But the play of the night came from the outfield. Gabe Kapler got the start tonight in place of B J Upton, who is still rehabbing a slight quad pull. Kapler did not begin his fourth inning in a great way, but he did end it in classic style. After Mike Sweeney started off the inning on base after Sonny got him with a breaking pitch in the back hand, Jose Lopez hit a single to left to give the Mariners two quick base runners. But Seattle catcher Rob Johnson had a surprise for Kapler as he hit a long fly ball over Kapler’s head and to the wall for a RBI-triple.
But a testament to the Rays defense was shown when Johnson did not try and score off of Franklin Guttierrez’s fly ball to right field. Seattle Third Base Coach Bruce Hines held up Johnson not wanting to test Zobrist’s arm. Zobrist did end up throwing the ball into the plate with a strong straight throw that surely would have pegged Johnson. Yuniesky Bentancourt then hit another drive over Kapler’s head that one-hopped to the wall and gave the Mariners a 4-2 lead in the game. After Ichiro tried to again test Longoria for the second time tonight, Endy Chavez hit a long and curving ball to left-center field. On the play, Kapler had a great read on the ball and got to it just as it was about to dip away from him. Leaving his feet he caught the ball in stride going horizontal for the final out of the inning. The play ended up being the number 1 Web Gems last night on ESPN’s Baseball Tonight.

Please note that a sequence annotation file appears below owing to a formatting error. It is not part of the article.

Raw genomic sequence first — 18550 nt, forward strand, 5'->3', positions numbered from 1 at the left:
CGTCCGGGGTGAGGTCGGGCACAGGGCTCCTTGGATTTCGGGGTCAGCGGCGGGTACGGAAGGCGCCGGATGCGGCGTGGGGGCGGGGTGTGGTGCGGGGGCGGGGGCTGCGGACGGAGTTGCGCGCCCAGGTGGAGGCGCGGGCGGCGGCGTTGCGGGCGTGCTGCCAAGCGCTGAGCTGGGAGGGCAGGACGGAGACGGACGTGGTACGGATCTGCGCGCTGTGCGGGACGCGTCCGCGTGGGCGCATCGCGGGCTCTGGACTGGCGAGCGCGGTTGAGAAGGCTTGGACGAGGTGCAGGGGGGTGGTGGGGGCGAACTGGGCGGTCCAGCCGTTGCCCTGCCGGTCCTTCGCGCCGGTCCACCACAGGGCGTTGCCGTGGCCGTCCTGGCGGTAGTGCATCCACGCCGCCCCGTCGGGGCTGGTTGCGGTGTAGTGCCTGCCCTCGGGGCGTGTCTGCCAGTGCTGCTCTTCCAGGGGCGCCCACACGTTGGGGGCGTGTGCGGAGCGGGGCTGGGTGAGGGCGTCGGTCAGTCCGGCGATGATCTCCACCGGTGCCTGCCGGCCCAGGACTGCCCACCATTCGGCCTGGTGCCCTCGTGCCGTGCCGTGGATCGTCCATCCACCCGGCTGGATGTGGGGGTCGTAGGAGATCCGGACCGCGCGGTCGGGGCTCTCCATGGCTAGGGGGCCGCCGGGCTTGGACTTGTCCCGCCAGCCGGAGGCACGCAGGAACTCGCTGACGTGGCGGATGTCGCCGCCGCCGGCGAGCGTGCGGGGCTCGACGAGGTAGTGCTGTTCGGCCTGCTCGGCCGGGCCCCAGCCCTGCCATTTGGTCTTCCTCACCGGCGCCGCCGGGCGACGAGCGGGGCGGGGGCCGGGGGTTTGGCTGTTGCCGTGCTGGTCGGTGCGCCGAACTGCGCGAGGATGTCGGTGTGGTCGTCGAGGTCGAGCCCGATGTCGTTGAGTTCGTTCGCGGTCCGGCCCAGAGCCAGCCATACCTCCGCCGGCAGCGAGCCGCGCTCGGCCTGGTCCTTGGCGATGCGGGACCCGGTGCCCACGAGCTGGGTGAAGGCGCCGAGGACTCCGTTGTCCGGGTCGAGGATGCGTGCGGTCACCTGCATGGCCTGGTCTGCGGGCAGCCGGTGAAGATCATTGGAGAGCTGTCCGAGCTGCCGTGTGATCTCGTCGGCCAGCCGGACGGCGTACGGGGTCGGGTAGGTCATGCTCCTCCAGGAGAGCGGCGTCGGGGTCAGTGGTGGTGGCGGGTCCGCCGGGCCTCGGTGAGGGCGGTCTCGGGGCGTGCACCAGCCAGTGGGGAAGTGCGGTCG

Ted S. Warren / AP
I found it kind of interesting that the Mariner’s adjusted their rotation to get Rays-killer Jerrod Washburn on the mound last night. For his career, he was 11-3 against the Rays, with a 2.60 ERA coming into the game. It was a bold move by the Seattle coaching staff, but it did work out for them as they got their 9th win of the year. Washburn was in control of the game from the second inning on, and posted 9 strikeouts on the night. He mixed his fastball and his breaking pitches well last night. The victory put him at 3-0 on the season. The loss was only the second in the last 8 games against Seattle at Safeco Field.
Todd Kalas is the Man